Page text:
Tanzanite is one of the most intriguing and rare gemstones in the world. Tiffany and Company first used the trade name Tanzanite, instead of the mineralogical name "blue zoisite." Tanzanite is a variety of zoisite, and this gem is often described as a geological phenomenon. The gemstone varies from different shades of blue to purple.
It first made an appearance in the market when it was discovered in 1967. Before this, the public didn’t know anything about this gem. Now, tanzanite is extremely popular and valuable.
A Matter of Chemistry
The chemical composition of tanzanite is Ca2Al3Si3O12(OH) which is the same formula as zoisite since it’s a species of it. Its class is Silicates. The formula includes calcium, aluminum, hydroxyl and silicate.
It rates as a 6 – 6.5, sometimes up to 7 on the Mohs Hardness Scale.
How are Tanzanites Formed?
Even though tanzanite was only discovered in the late 1960s, it was first formed over 550 million years ago. When Mount Kilimanjaro was formed, the intense heat, pressure and tectonic plate activity created the Mozambique Orogenic Belt. This is known to have more minerals on earth than almost anywhere else. This is where tanzanite is believed to have been formed as well.
The process that created tanzanite is called regional metamorphism. It’s when the igneous rocks of the rolling tectonic plates morph into each other from the extreme pressure. The rocks are all nearly melting from the intense heat, but since they don’t reach the melting point, they form crystal structures instead. This is how many gemstones are formed. The tectonic plates each have different minerals, so that’s why unique combinations when the plates collide can occur.
Tanzanite is one of the unique combinations - it’s why it can only be found in a small area near the foothills of Mount Kilimanjaro. The mix from the tectonic plates that created tanzanite has never occurred or at least been found anywhere else on earth. And, likely, it will never happen again. Geologists have stated that there’s only a one in one million chance of another batch of tanzanite ever being created again.
This process of formation has a direct result on the value of this gemstone. There’s not an unlimited amount of it, and it does have the potential to be completely mined within a couple of decades or even less.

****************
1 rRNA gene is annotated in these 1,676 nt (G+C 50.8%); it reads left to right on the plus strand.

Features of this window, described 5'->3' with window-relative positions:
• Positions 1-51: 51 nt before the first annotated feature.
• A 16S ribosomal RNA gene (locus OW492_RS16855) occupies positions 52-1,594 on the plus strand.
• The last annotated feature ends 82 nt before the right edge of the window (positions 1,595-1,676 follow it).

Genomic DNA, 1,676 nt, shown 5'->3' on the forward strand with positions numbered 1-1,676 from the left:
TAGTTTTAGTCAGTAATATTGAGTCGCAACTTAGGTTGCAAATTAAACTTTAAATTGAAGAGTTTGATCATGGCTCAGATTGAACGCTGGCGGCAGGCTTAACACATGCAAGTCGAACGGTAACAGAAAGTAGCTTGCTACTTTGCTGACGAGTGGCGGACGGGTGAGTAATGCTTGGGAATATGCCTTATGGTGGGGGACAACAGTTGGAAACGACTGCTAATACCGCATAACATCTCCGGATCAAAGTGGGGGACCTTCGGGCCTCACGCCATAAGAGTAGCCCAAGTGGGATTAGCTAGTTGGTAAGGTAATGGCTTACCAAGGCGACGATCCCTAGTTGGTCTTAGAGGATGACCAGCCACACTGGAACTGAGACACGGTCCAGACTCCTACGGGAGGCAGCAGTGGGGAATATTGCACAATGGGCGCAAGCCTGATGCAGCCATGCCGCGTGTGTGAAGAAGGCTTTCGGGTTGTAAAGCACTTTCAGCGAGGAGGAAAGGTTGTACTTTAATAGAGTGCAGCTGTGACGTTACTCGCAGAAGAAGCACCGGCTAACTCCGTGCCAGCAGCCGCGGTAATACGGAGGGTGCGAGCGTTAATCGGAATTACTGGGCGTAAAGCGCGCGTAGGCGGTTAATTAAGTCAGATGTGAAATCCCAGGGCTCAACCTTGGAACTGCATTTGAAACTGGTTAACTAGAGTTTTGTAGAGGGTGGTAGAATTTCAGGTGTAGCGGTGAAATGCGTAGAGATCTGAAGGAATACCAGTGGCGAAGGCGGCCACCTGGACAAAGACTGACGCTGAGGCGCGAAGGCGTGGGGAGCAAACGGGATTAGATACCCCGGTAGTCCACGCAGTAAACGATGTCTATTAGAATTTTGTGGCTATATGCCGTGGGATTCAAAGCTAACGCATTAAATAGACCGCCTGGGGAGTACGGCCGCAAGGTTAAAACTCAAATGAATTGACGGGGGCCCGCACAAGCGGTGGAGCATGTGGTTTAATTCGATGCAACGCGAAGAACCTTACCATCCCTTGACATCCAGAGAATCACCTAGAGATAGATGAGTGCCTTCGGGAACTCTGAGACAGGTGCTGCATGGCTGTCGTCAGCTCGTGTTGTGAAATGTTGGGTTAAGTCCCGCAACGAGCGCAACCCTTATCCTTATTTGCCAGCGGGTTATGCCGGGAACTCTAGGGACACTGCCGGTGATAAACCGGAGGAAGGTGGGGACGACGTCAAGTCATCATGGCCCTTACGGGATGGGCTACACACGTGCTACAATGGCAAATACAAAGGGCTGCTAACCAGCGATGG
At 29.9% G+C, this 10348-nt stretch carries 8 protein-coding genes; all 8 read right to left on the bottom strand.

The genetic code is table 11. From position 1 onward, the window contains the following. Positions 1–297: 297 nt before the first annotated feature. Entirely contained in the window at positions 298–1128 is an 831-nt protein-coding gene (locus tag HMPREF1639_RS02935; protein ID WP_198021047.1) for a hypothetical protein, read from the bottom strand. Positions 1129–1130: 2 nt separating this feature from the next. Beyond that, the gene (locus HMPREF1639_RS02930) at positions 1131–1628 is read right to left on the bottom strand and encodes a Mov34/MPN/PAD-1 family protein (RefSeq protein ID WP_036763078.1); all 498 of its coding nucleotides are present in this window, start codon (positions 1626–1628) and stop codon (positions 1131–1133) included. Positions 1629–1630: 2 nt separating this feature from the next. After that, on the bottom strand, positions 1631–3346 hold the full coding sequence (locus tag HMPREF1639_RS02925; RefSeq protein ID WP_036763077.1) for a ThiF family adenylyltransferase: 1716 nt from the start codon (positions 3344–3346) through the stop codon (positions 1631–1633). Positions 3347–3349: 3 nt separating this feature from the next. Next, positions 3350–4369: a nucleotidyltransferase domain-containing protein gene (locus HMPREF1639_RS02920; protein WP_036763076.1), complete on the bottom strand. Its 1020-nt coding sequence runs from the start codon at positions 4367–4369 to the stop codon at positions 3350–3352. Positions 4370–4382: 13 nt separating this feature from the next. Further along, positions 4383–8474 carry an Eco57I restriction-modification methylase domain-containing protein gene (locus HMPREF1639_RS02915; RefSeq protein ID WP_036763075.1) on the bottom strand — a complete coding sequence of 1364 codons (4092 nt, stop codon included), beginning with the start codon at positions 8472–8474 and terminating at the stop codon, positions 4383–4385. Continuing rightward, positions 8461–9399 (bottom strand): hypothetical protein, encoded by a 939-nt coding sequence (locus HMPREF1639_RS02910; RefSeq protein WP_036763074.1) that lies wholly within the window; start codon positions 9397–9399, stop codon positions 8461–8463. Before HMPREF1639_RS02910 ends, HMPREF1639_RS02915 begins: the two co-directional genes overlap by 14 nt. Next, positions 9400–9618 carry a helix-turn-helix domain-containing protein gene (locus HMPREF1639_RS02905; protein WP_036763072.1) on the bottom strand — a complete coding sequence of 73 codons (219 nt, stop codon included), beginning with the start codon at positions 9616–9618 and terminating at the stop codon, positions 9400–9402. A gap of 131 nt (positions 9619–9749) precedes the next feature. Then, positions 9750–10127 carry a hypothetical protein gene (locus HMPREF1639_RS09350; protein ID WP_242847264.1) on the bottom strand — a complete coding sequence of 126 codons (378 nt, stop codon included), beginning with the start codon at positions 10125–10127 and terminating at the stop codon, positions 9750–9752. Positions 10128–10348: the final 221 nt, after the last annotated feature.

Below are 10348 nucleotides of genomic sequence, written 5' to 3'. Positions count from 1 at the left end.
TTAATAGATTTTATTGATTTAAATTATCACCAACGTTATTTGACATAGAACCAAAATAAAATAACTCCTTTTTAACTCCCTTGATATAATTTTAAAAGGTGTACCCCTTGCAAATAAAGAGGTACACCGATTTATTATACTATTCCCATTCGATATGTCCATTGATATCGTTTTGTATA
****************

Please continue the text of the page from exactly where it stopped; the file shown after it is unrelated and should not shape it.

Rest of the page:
Occurrence of Tanzanite
There is only one country in the world where tanzanite is mined, and that is Tanzania. Specifically, the Merelani Hills of northern Tanzania, near the base of Mount Kilimanjaro. This is what makes it such a valuable gemstone. In 2002, it officially became one of the birthstones for December.
Tanzanite Valuation and Treatments
Tanzanite is valued based on the 4 C’s - Cut, Color, Clarity and Carat.
The cut is something that shouldn’t be overlooked when it comes to Tanzanite. With Tanzanite, cut isn’t only about the shape. It largely contributes to its grade, value and beauty. It’s important to choose a gem that wasn’t cut for weight retention. When this is done, it can cause a variety of problems ranging from loss of brilliance to windows along with bad symmetry.
The best cuts of tanzanite will have symmetrical faces without windows (areas inside the stone that look transparent or nearly white). The light of a good cut of tanzanite should bounce off the facets and shine, rather than leak through one part of the gemstone.
With tanzanite, the darker and more vivid the shade of blue or purple, the more rare and valuable it is. Larger stones usually have deeper colors, while smaller stones typically have pastel shades. All shades of tanzanite are a mix of both blue and violet shades. For example, tanzanite can be violet with a tint of blue, or blue with a tint of violet.
The standard clarity for tanzanite is flawless. The stones should be completely clean to the eye. If you can see inclusions or cracks within tanzanite, the value of that gemstone should be lower.
With tanzanite, the carat weight doesn’t always refer to the same size of gemstone. You can have two gemstones that have the same carat weight but don’t look anything alike. This is because the carat weight can change with the different variations in the gemstone’s proportion. Thus, measuring the diameter of tanzanite’s length and width is recommended for getting an accurate size.